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Myanmar: Urgent international action crucial to save lives of thousands of Rohingya in Rakhine State says UN expert

23 May 2024

GENEVA (23 May 2024) – Thousands of innocent lives will be lost if the international community fails to respond to ominous signs of another Rohingya bloodbath in Rakhine State, a UN expert said today.

“Once again, the world seems to be failing a desperate people in their hour of peril while a hate-driven unnatural disaster unfolds in real time in Myanmar’s Rakhine State,” said Tom Andrews, the UN Special Rapporteur on the human rights situation in Myanmar.

“While the military-imposed internet shutdown makes it challenging to get information from Northern Rakhine, alarming and credible reports of killings, enforced disappearances, and widespread arson are emerging,” Andrews said.

Satellite imagery reveals the burning of large parts of the Buthidaung town, with reports that tens of thousands of Rohingya are being displaced.

“Information that has already emerged from northern Rakhine State more than warrants an immediate emergency response by the international community,” the Special Rapporteur said.

“With multiple armed groups actors operating in Rakhine, including the Myanmar military, the Arakan Army, and Rohingya groups, including the Arakan Rohingya Salvation Army, I call on all to adhere to international humanitarian law and take all steps to protect innocent civilian lives, regardless of religion or ethnicity. Mechanisms to provide emergency humanitarian aid must be immediately established and all parties must support the robust infusion of aid into Rakhine,” the expert said.

“While an investigation must ultimately uncover the truth and justice must be pursued to hold those responsible fully accountable, the military’s role is clear in fostering toxic conditions in Rakhine State, from propaganda fueling ethnic tensions to the forced recruitment of young Rohingya men into the junta’s military.”

Andrews recalled that by opening its border in 2017, Bangladesh saved the lives of untold numbers of Rohingya who fled in the face of genocidal attacks.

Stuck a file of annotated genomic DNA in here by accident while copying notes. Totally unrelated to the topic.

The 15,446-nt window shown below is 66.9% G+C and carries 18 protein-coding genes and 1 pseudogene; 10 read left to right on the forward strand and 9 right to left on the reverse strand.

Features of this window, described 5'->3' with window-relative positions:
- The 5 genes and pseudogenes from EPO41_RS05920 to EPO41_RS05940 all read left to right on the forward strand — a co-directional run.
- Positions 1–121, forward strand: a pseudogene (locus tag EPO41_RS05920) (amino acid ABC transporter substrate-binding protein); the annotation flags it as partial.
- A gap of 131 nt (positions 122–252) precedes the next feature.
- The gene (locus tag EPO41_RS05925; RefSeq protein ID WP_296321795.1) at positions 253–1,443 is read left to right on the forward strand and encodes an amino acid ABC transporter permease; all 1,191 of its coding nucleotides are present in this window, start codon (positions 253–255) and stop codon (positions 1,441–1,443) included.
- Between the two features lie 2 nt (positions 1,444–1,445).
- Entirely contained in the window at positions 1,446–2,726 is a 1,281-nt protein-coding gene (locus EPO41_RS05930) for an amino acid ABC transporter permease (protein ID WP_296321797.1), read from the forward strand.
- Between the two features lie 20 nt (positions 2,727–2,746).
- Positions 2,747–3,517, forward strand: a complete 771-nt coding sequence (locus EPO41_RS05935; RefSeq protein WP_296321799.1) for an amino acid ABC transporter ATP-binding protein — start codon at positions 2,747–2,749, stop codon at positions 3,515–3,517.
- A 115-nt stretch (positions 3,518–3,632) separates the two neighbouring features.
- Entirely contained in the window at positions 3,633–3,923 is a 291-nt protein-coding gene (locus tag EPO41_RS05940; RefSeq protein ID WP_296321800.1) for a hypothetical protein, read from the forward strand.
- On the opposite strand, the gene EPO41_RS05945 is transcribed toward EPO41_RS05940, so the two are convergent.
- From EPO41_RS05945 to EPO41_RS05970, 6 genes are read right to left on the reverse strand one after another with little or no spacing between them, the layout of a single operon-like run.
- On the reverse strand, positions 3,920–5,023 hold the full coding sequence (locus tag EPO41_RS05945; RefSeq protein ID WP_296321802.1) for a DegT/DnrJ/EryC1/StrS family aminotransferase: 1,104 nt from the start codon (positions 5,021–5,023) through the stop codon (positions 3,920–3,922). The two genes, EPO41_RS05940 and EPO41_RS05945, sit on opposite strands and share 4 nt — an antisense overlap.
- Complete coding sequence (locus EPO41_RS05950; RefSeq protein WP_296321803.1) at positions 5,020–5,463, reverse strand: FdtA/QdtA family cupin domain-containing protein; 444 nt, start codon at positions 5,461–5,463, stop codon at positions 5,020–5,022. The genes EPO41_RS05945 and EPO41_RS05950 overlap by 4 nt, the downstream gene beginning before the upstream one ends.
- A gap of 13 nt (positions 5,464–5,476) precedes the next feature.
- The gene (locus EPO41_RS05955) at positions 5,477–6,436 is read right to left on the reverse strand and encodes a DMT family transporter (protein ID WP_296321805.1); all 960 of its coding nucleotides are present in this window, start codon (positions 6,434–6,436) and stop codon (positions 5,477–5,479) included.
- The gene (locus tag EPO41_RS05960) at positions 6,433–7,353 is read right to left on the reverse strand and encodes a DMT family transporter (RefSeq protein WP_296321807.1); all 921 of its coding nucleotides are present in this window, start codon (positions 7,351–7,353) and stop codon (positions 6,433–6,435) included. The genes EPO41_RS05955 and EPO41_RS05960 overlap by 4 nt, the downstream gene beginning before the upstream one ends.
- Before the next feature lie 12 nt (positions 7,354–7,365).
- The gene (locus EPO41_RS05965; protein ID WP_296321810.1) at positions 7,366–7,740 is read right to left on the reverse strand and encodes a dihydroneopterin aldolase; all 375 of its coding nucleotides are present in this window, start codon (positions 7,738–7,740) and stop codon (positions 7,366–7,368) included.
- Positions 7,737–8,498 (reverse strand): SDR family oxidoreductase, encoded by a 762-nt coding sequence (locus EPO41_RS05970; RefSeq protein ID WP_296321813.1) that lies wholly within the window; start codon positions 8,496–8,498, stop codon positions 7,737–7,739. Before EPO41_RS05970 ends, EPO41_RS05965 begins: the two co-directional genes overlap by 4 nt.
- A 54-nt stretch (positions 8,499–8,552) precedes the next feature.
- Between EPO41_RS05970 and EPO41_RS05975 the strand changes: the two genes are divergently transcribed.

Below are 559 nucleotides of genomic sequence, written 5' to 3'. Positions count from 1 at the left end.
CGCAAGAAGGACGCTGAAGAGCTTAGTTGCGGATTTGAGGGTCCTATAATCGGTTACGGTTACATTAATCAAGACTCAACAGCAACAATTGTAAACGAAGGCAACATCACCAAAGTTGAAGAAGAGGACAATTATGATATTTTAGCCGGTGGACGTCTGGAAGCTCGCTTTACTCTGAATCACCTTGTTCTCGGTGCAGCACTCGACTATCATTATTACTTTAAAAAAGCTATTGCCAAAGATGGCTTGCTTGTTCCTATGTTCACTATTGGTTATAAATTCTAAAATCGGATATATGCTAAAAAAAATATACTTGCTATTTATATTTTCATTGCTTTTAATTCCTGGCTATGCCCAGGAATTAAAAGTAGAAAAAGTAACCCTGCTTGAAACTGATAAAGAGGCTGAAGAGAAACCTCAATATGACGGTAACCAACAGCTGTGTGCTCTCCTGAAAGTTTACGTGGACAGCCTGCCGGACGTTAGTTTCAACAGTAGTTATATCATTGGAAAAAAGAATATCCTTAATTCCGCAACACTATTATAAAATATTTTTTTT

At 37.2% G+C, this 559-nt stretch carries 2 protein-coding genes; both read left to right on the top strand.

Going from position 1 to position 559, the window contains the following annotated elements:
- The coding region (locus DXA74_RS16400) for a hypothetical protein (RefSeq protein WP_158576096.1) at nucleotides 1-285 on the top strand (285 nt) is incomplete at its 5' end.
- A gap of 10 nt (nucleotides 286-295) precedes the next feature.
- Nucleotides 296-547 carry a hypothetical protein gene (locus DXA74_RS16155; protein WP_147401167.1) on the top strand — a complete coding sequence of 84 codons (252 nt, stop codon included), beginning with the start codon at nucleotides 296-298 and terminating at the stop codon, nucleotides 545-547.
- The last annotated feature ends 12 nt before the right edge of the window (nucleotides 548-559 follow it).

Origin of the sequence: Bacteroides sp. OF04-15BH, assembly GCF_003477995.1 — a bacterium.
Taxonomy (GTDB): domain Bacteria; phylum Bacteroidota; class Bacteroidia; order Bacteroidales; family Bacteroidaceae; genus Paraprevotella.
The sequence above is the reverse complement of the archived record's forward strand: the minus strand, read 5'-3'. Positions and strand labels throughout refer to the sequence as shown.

“Once again, Bangladesh’s generosity may be their only hope as large groups of Rohingya are forcibly displaced and move towards the border. I urgently appeal to the Government of Bangladesh to reverse its closed border policy and demonstrate their humanitarian support for the Rohingya once again,” he said.

The Special Rapporteur warned however that Bangladesh does not have the capacity to meet the demands of this crisis without the emergency intervention and support of the international community. Rations cuts, inadequate infrastructure, spiraling violence, and reported forced recruitment by Rohingya militant groups have threatened the lives and wellbeing of Rohingya refugees in Bangladesh. He urged all States to provide an emergency infusion of funds to help rescue and support desperate families fleeing conflict and address the current conditions in the camps.

“The choice of these States to either step up or step away from this horror could literally be a matter of life and death for countless Rohingya,” Andrews said.

Mr. Thomas Andrews (United States of America) is the Special Rapporteur on the situation of human rights in Myanmar. A former member of the US Congress from Maine, Andrews is a Robina Senior Human Rights Fellow at Yale Law School and an Associate of Harvard University’s Asia Center. He has worked with the National Democratic Institute for International Affairs and parliamentarians, NGOs and political parties in Cambodia, Indonesia, Algeria, Croatia, Serbia, Ukraine and Yemen. He has been a consultant for the National Coalition Government of the Union of Burma and the Euro-Burma Network and has run advocacy NGOs including Win Without War and United to End Genocide.

The Special Rapporteurs are part of what is known as the Special Procedures of the Human Rights Council. Comprising the largest body of independent experts in the UN Human Rights system, Special Procedures is the general name of the Council's independent fact-finding and monitoring mechanisms that address either specific country situations or thematic issues in all parts of the world. Special Procedures experts work on a voluntary basis; they are not UN staff and do not receive a salary for their work. They are independent from any government or organization and serve in their individual capacity.

UN Human Rights, country page – Myanmar

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